Diagnostic errors listed as top patient safety concern for 2018

A patient safety group has ranked diagnostic errors as the top patient-safety concern for 2018.

A recent report by the ECRI Institute, a patient safety not-for-profit group, says that diagnostic errors are the top patient-safety concern for 2018, according to Modern Healthcare. The ECRI Institute's annual Top 10 Patient Safety Concerns for Healthcare Organizations is based on more than 2 million patient safety events the group has collected in its database as well as on input from patient safety experts. The group points out that better awareness of diagnostic errors would go a long way towards dealing with the problem.

Top patient-safety concern of 2018

The ECRI Institute's Top 10 Patient Safety Concerns for Healthcare Organizations is a highly respected list that identifies the top patient safety challenges facing healthcare providers. This year, the organization identified diagnostic errors as their top concern. The group's number two concern was opioids, with the ECRI Institute noting that opioid-related hospitalizations having increased more than fourfold between 2000 and 2014.

The ECRI Institute says that more information about diagnostic errors would go a long way towards tackling the issue. The group says that healthcare organizations need to do a better job of maintaining data on diagnostic errors and sharing that data with doctors. Far too often, when a physician misdiagnoses a patient the misdiagnosis is not discovered until well afterwards, meaning that the original physician may never be informed that they made a diagnostic error in the first place.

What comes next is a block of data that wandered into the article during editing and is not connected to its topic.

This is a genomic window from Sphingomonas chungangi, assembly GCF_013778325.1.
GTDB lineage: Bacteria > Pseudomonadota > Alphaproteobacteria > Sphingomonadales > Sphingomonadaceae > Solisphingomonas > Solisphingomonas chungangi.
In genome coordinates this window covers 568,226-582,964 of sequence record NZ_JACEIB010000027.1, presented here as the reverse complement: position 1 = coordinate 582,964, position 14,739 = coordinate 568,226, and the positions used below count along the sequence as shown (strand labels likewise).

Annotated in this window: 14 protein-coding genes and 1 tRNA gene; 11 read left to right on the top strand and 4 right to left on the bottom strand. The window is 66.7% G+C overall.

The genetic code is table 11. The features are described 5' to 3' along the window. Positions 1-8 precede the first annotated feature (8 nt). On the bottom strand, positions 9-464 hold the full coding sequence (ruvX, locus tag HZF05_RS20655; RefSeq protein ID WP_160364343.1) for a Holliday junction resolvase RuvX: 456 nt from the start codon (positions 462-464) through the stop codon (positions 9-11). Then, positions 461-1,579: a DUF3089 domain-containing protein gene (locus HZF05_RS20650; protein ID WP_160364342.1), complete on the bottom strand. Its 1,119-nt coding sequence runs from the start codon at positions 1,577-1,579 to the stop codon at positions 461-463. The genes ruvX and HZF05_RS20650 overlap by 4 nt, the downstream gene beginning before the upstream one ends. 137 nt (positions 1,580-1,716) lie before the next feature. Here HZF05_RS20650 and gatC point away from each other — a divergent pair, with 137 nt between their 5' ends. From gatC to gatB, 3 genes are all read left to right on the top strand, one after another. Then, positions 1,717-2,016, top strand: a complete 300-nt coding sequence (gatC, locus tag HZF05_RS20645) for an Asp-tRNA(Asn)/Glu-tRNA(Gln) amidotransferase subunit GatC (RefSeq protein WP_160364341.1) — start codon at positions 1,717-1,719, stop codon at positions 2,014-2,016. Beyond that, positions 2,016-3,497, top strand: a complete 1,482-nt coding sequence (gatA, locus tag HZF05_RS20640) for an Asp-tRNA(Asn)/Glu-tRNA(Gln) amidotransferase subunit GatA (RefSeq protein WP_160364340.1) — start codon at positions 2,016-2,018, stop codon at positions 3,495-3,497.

Leading cause of malpractice lawsuits

Another study by medical malpractice insurer Coverys supports the notion that more needs to be done to combat misdiagnoses. That study, which used data from malpractice claims spanning 2013 to 2017, found that diagnostic errors were the leading cause of such claims. According to the study, about one third of all medical malpractice lawsuits involve allegations of diagnostic error. Surgical or procedural claims were second at 24 percent followed by management claims at 14 percent.

The study notes that while other causes of medical malpractice claims have decreased in recent years, diagnostic errors have not. More than half (52 percent) of diagnostic errors were the result of lab testing errors, such as a doctor ordering the wrong test or misinterpreting the results of a test. Another 33 percent of diagnostic errors were because the doctor did not properly evaluate the patient, such as not getting a complete picture of the patient's family history.

Medical malpractice claims

Patients who may have been harmed by a medical professional's alleged negligence should get in touch with a medical malpractice attorney as soon as possible. Pursuing a medical malpractice claim may not only provide victims with a sense of justice after their ordeal, but may also help prevent the same mistak es from occurring in the future.